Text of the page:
The Area and Population of Cities: New Insights from a Different Perspective on Cities
The distribution of the population of cities has attracted a great deal of attention, in part because it sharply constrains models of local growth. However, to this day, there is no consensus on the distribution below the very upper tail, because available data need to rely on the "legal" rather than "economic" definition of cities for medium and small cities. To remedy this difficulty, in this work we construct cities "from the bottom up" by clustering populated areas obtained from high-resolution data. This method allows us to investigate the population and area of cities for urban agglomerations of all sizes. We find that Zipf's law (a power law with exponent close to 1) for population holds for cities as small as 12,000 inhabitants in the USA and 5,000 inhabitants in Great Britain. In addition the distribution of city areas is also close to a Zipf's law. We provide a parsimonious model with endogenous city area that is consistent with those findings.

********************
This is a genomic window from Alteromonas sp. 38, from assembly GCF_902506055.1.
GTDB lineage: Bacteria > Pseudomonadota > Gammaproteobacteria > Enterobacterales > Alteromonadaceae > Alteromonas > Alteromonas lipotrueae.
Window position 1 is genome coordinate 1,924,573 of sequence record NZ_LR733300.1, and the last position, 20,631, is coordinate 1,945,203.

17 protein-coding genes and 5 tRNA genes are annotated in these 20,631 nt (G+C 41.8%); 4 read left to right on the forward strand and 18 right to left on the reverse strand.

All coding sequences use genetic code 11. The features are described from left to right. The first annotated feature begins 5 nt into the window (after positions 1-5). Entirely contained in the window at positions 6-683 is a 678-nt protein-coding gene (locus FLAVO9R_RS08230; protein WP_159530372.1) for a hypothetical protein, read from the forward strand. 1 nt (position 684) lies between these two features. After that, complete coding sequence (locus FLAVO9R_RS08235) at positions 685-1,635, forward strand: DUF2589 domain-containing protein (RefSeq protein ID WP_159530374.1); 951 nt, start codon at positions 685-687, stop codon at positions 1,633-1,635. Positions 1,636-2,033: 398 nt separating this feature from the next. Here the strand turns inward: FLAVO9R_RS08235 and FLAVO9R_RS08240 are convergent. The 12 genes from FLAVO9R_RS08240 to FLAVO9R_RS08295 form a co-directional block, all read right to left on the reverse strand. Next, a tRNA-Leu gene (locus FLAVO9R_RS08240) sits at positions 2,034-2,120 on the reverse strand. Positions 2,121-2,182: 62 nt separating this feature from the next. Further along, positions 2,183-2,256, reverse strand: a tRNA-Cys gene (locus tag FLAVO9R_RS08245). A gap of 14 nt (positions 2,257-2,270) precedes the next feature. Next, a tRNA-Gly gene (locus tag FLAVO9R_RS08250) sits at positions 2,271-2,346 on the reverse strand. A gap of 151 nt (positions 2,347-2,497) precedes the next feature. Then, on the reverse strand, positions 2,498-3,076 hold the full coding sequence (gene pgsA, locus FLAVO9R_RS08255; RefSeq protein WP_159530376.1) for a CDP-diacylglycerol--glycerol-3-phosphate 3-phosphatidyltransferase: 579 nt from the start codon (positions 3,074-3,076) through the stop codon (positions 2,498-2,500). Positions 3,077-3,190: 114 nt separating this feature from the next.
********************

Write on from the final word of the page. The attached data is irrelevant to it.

This work is supported by the NSF through grant SES-0624116 and DMS-0527518. We thank L.H. Dobkins and J. Eeckhout for providing the data on MSA and M. Batty for providing data on GB and useful discussions; C. Briscoe and R. Tumarkin for help with the manuscript; and S. Brakman, M. Davis, G. Duranton, H. Garretsen, E. Rossi-Hansberg, Y. Ioannides, P. Krugman, C. van Marrewijk, P.-D. Sarte and seminar participants at NYU, Princeton and the Richmond Fed for helpful comments. The views expressed herein are those of the author(s) and do not necessarily reflect the views of the National Bureau of Economic Research.
Hernán D. Rozenfeld & Diego Rybski & Xavier Gabaix & Hernán A. Makse, 2011. "The Area and Population of Cities: New Insights from a Different Perspective on Cities," American Economic Review, American Economic Association, vol. 101(5), pages 2205-25, August. citation courtesy of